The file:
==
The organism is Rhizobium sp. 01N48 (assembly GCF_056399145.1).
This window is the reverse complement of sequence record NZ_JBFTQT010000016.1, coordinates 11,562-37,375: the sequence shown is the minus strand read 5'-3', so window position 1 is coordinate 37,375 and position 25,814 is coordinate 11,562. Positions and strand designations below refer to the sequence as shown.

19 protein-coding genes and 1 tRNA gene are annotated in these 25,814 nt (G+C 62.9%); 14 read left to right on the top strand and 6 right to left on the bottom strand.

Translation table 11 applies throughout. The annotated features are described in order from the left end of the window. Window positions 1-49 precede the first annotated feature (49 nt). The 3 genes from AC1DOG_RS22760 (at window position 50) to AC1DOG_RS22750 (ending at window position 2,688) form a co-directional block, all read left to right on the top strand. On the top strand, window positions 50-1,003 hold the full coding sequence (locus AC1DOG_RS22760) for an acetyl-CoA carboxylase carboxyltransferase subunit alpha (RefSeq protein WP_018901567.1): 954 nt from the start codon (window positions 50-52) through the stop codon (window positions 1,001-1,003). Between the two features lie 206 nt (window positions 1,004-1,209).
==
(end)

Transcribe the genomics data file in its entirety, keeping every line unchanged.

The organism is Rhizobium sp. 01N48 (assembly GCF_056399145.1).
This window is the reverse complement of sequence record NZ_JBFTQT010000016.1, coordinates 11,562-37,375: the sequence shown is the minus strand read 5'-3', so window position 1 is coordinate 37,375 and position 25,814 is coordinate 11,562. Positions and strand designations below refer to the sequence as shown.

19 protein-coding genes and 1 tRNA gene are annotated in these 25,814 nt (G+C 62.9%); 14 read left to right on the top strand and 6 right to left on the bottom strand.

Translation table 11 applies throughout. The annotated features are described in order from the left end of the window. Window positions 1-49 precede the first annotated feature (49 nt). The 3 genes from AC1DOG_RS22760 (at window position 50) to AC1DOG_RS22750 (ending at window position 2,688) form a co-directional block, all read left to right on the top strand. On the top strand, window positions 50-1,003 hold the full coding sequence (locus AC1DOG_RS22760) for an acetyl-CoA carboxylase carboxyltransferase subunit alpha (RefSeq protein WP_018901567.1): 954 nt from the start codon (window positions 50-52) through the stop codon (window positions 1,001-1,003). Between the two features lie 206 nt (window positions 1,004-1,209).